This is a tried and true method to achieve a neat horse-showing look.
By AQHA Corporate Partner Farnam | May 10, 2016
A long, flowing natural mane is the desired look for some horse breeds and disciplines. In others, a shorter, thinned version is “in.” The traditional method to achieve this shortened look is by “pulling” the mane.
A neatly pulled mane helps make a good first impression, and it’s also practical, as it makes grooming easier.
For tips on mane pulling, we spoke with Shari Eisaman of Eisaman Equine near Ocala, Florida. A prominent 2-year-old-Thoroughbred sales consignor and training facility, Eisaman Equine has sold many top racehorses, including 2012 Kentucky Derby winner I’ll Have Another.
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“You don’t want the mane too short or it won’t lay nicely. Four to six inches is a good rule of thumb,” Shari says. The length of a dollar bill is frequently the standard measurement when it comes to pulling a mane.
Many equestrians say horses hate having their manes pulled, probably because of how it’s done. None of us would appreciate having substantial sections of our hair yanked out, so the key is to only pull a few hairs at a time.
Mane pulling is easier if it’s done when the horse is still warm after training because the pores are open. After hosing the horse off, the mane will be damp, making it easier to pull than a dry mane.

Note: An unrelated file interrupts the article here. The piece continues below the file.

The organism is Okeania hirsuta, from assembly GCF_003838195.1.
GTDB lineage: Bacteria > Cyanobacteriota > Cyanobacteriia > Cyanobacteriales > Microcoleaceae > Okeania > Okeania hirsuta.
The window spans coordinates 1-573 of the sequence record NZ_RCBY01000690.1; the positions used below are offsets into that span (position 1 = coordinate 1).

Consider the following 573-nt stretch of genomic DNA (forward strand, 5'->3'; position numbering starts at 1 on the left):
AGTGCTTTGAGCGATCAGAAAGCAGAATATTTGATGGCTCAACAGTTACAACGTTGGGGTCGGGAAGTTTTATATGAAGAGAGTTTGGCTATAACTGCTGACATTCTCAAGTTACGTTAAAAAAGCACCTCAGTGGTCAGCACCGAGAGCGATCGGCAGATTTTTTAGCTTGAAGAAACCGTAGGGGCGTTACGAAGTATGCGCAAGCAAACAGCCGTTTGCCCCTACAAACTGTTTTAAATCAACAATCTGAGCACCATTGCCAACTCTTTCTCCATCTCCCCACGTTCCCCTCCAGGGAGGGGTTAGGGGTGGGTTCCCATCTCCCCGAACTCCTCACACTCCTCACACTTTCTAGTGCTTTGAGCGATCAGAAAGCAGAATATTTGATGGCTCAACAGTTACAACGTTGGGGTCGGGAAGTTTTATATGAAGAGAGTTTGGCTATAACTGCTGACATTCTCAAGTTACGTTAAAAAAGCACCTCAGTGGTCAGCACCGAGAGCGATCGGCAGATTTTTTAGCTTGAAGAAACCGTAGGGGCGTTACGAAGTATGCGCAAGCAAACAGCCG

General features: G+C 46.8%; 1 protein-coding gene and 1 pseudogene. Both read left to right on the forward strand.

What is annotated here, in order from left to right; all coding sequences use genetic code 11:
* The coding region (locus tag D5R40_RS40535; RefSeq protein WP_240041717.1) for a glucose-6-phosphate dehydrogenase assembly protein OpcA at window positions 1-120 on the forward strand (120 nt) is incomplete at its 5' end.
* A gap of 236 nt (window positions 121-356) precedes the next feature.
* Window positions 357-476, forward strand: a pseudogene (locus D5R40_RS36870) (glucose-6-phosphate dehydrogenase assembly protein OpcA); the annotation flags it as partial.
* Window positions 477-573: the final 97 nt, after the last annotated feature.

You can use a mane-pulling comb or a “people” comb. Start in the middle of the mane, not at the withers or behind the bridle path. Placing your hand parallel to the neck, take hold of a few hairs along the bottom of the mane. Use the comb to “tease” the rest of the hairs in that section up to the crest.
Holding your thumb against the comb and hairs, quickly pull the comb away. You can pull in an upwards or downwards direction; some say pulling up is more comfortable for the horse.
Keep checking the length as you go, making the next section match the section you’ve just pulled as you work up and down from the middle of the neck where you started.
“I just wrap a few strands around the pulling comb and pull down,” Shari says. “Take your time and only pull a little bit at a time; if you pull a lot, that’s when it hurts.”
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If the mane is thick, you’ll want to pull enough hair to actually thin the mane at the same time you’re making it even and neat. If the horse already has a thin mane, just pull enough to tidy it up and even the bottom. DON’T use scissors, which can make the mane look “clumpy” and uneven.
“If a horse has a really thin mane, I will only pull a little and then trim it up by ‘back blading’ it,” Shari says. “I pop the blade off the clipper and just use the blade to kind of feather the mane.”
The pulling process will go more smoothly if the horse is used to having his mane combed regularly. Dampen the mane and comb it down on the left side every day. Not only will this get the horse accustomed to the comb, it will also train the mane to lay on the correct side.